No, it’s not the name of an insurance company or a European sports car—GFCI is an abbreviation/acronym for Ground Fault Circuit Interrupter. They’ve been required in many localities for electrical outlets located near sinks or the outside of residences since the early 1970s.
The two types of GFCIs you’ll encounter are either built into the power outlet itself (Figure 1, left) or inside the circuit breaker at the power panel (Figure 1, right). Both do exactly the same thing: they watch for electricity that’s going someplace it shouldn’t in an electrical Circuit by way of a Fault to Ground and then Interrupt the flow by tripping the circuit breaker. Rearrange the letters and we get GFCI. That’s how the name is derived.
Why Do We Need A GFCI?
Human heart muscle is very sensitive to electrical shock. While it takes around 8/10ths of an amp (800 milliamperes, or 800 mA) of current to power a 100-watt light bulb, it takes less than 1 percent of that same current (10 to 20 mA) to send a heart into fibrillation, which can cause death by electrocution. That’s why the NEC (National Electrical Code) now requires a special type of circuit breaker for damp locations that can tell the difference between the normal currents feeding an electrical appliance and the currents accidentally flowing through you to ground.
And while a GFCI sometimes trips unexpectedly, it’s really there to save human lives, as well as the lives of appliances and other electrical components. The most dangerous situation we typically find on a live stages is a performer getting between a backline guitar amplifier with a broken ground connection and a properly grounded microphone.
How Does A GFCI Work?
It’s a very ingenious system that uses a small current transformer to detect an imbalanced current flow, so let’s use a water pump analogy to review the typical current path in a standard electrical circuit. In Figure 2, let’s imagine the pump at the top is pushing 7 gallons per minute (GPM) of water current around in a circle that the little turbine at the bottom is happily using to spin and do some work.
I’ve added flow meters at the bottom left and right of the illustration so we can keep track of these currents. Now since our pipes have no leaks, the current going out of the pump from the black pipe will exactly equal the return current coming back in the white pipe. This will be an exact balance since no water is lost in this closed loop. That is, if 7.000 GPM of water is flowing out of the black pipe, then 7.000 GPM will be returning to the pump via the white pipe. There are no water losses in this perfect system.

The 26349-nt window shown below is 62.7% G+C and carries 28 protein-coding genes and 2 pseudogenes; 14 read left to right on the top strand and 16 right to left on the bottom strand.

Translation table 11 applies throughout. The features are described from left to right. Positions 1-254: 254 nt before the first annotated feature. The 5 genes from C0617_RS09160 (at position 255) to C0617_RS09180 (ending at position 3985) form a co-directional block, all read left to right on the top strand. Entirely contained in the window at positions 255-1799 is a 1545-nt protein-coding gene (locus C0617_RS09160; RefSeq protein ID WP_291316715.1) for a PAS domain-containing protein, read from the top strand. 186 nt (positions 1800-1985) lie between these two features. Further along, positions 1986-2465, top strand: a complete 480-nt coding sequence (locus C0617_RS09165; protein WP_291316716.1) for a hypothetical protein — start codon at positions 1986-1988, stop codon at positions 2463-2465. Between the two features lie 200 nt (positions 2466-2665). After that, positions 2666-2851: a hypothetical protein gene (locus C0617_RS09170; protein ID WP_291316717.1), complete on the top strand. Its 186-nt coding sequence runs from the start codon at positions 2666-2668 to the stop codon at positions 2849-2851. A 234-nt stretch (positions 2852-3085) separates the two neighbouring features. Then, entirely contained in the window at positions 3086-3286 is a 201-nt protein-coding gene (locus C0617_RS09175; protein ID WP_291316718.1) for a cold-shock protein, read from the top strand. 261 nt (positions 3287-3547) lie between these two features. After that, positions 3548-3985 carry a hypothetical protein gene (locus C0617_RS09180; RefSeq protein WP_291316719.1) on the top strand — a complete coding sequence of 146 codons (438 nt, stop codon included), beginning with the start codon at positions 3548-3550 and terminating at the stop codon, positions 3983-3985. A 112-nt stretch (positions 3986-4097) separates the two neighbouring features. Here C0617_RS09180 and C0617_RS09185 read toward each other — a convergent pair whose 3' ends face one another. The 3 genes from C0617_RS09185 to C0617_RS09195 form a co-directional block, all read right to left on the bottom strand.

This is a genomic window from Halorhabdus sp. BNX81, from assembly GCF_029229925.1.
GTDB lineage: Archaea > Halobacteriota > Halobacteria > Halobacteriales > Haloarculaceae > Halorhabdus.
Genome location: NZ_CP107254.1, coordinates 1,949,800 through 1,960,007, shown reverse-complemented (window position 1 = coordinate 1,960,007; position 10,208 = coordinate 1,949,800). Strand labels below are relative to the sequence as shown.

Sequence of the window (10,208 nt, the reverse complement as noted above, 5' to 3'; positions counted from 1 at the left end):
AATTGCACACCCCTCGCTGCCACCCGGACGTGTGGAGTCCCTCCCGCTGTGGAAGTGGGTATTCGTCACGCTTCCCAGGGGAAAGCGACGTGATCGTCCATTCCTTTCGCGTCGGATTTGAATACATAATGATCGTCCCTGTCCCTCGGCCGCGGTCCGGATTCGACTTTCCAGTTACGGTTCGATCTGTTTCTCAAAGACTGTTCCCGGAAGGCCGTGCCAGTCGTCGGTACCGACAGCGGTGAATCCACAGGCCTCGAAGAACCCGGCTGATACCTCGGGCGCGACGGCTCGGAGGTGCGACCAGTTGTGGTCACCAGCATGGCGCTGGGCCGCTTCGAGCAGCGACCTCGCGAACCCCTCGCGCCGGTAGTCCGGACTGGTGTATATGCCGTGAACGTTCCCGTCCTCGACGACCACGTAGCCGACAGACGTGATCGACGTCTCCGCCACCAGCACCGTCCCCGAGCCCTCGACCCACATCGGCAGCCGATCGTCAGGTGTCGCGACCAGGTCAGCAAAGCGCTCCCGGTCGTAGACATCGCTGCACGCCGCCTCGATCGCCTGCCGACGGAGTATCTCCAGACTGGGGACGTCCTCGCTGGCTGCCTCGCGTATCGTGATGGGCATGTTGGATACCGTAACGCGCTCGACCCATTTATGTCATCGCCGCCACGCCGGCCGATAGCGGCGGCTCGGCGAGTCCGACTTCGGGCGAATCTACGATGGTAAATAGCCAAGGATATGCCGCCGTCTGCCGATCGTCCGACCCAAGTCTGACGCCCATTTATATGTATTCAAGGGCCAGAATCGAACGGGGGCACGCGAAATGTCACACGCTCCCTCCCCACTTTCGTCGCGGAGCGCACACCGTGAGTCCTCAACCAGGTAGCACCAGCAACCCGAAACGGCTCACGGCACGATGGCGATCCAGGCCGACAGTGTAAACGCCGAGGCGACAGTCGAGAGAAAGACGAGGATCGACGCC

Keeping In Balance
Let’s add an extra meter in this system so we can keep track of the water flow a little easier. Notice there’s now a center meter that will show the difference in flow between the other two meters. If the left and right meters show exactly the same water flow, the center meter will indicate 0.000 (zero) GPM of flow by centering its needle.
This is exactly what should happen in an electrical circuit that’s working properly. So, for example, if a light bulb has exactly 1 amp of current flowing out from the black (hot) wire, then exactly 1 amp of current should be flowing back in the white (neutral) wire. And an electric griddle that has 10 amps of current flowing out the black wire should have exactly 10 amps of current flowing back in the white wire.
If there’s nothing wrong in the light bulb or griddle circuit, this electrical current balance will be pretty close to perfect, out to at least 3 decimal places, in other words, 10.000 amps of current flow going out will equal 10.000 amps of current flow coming back in.